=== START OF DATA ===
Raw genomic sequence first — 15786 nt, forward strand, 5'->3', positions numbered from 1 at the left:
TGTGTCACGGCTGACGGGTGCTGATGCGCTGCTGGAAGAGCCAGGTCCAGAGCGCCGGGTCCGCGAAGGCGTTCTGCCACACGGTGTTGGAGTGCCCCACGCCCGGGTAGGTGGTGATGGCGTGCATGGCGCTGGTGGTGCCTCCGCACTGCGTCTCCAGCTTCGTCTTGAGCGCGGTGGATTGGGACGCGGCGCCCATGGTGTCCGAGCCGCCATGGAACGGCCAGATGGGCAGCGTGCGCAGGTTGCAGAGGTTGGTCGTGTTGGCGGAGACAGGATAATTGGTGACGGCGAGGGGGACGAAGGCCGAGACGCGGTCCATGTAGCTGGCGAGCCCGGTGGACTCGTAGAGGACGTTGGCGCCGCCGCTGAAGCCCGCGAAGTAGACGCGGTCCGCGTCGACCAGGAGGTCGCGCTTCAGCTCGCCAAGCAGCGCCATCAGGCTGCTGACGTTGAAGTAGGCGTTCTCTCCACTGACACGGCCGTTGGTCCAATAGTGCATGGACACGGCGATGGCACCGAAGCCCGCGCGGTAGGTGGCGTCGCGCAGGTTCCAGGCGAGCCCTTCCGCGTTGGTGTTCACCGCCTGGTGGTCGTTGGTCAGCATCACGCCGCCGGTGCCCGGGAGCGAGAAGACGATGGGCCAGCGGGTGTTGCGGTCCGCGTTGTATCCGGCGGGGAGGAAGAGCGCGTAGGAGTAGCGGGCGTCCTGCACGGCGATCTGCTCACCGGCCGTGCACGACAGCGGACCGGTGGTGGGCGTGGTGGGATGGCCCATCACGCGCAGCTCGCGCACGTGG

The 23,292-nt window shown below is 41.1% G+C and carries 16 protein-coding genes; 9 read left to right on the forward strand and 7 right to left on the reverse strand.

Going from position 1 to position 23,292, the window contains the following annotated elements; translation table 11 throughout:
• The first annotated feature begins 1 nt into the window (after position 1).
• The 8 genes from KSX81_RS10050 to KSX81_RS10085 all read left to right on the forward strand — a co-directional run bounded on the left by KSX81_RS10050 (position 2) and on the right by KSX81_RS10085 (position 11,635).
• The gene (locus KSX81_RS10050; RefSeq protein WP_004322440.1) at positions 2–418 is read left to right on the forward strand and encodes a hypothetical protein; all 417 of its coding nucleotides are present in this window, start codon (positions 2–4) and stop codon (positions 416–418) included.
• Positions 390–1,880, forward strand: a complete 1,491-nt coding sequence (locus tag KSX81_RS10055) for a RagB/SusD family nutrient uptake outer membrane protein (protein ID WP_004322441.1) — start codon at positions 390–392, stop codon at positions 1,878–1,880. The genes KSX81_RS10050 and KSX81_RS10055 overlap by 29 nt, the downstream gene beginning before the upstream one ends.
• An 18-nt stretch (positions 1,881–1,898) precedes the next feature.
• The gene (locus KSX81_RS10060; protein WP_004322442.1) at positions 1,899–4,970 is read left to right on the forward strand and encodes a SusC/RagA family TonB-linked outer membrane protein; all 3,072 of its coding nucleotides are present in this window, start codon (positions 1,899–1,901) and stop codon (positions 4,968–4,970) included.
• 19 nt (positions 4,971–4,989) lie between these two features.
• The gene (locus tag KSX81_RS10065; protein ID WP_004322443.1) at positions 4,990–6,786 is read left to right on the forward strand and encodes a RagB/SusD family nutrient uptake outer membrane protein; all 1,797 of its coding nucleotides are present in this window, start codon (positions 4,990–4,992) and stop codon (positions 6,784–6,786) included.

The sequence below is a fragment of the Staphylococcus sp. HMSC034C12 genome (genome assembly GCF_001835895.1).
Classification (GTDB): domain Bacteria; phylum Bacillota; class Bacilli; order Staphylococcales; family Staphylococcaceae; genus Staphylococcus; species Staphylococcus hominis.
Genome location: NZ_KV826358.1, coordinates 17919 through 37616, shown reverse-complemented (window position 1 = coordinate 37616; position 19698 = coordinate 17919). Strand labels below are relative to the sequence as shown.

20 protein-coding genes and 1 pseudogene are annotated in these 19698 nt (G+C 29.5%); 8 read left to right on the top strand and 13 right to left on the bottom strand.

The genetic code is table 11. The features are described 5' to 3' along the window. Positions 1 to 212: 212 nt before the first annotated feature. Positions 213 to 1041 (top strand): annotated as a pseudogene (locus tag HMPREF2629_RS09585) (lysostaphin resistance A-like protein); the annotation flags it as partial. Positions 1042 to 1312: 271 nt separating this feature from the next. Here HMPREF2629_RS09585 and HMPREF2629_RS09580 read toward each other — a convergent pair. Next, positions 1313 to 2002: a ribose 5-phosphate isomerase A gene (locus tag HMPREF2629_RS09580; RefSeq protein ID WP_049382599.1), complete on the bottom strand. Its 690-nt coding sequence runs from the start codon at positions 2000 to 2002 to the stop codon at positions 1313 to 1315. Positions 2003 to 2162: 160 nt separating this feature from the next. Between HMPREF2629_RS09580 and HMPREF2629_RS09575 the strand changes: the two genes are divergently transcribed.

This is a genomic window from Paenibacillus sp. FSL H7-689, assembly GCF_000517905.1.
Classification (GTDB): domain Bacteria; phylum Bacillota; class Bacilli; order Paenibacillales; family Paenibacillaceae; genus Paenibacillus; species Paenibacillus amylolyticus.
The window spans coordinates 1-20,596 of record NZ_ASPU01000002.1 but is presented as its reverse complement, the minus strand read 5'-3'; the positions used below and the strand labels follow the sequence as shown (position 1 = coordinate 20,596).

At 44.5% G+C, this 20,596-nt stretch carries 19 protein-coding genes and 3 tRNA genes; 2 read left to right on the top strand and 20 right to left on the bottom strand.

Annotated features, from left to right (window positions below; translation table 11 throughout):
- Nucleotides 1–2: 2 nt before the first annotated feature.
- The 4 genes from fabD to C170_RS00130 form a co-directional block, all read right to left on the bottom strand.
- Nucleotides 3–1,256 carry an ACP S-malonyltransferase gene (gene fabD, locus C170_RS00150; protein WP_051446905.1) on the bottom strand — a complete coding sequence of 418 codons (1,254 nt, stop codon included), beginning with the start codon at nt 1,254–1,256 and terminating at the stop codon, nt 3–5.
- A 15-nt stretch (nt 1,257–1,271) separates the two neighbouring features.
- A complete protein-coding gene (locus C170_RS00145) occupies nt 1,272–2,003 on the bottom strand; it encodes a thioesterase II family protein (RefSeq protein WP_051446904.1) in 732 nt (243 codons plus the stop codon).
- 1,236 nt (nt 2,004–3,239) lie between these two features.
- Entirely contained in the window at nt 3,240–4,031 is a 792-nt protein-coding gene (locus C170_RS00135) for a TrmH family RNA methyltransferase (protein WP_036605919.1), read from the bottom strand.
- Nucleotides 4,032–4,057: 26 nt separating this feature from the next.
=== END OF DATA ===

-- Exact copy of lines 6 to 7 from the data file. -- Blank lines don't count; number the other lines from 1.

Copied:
• The 8 genes from KSX81_RS10050 to KSX81_RS10085 all read left to right on the forward strand — a co-directional run bounded on the left by KSX81_RS10050 (position 2) and on the right by KSX81_RS10085 (position 11,635).
• The gene (locus KSX81_RS10050; RefSeq protein WP_004322440.1) at positions 2–418 is read left to right on the forward strand and encodes a hypothetical protein; all 417 of its coding nucleotides are present in this window, start codon (positions 2–4) and stop codon (positions 416–418) included.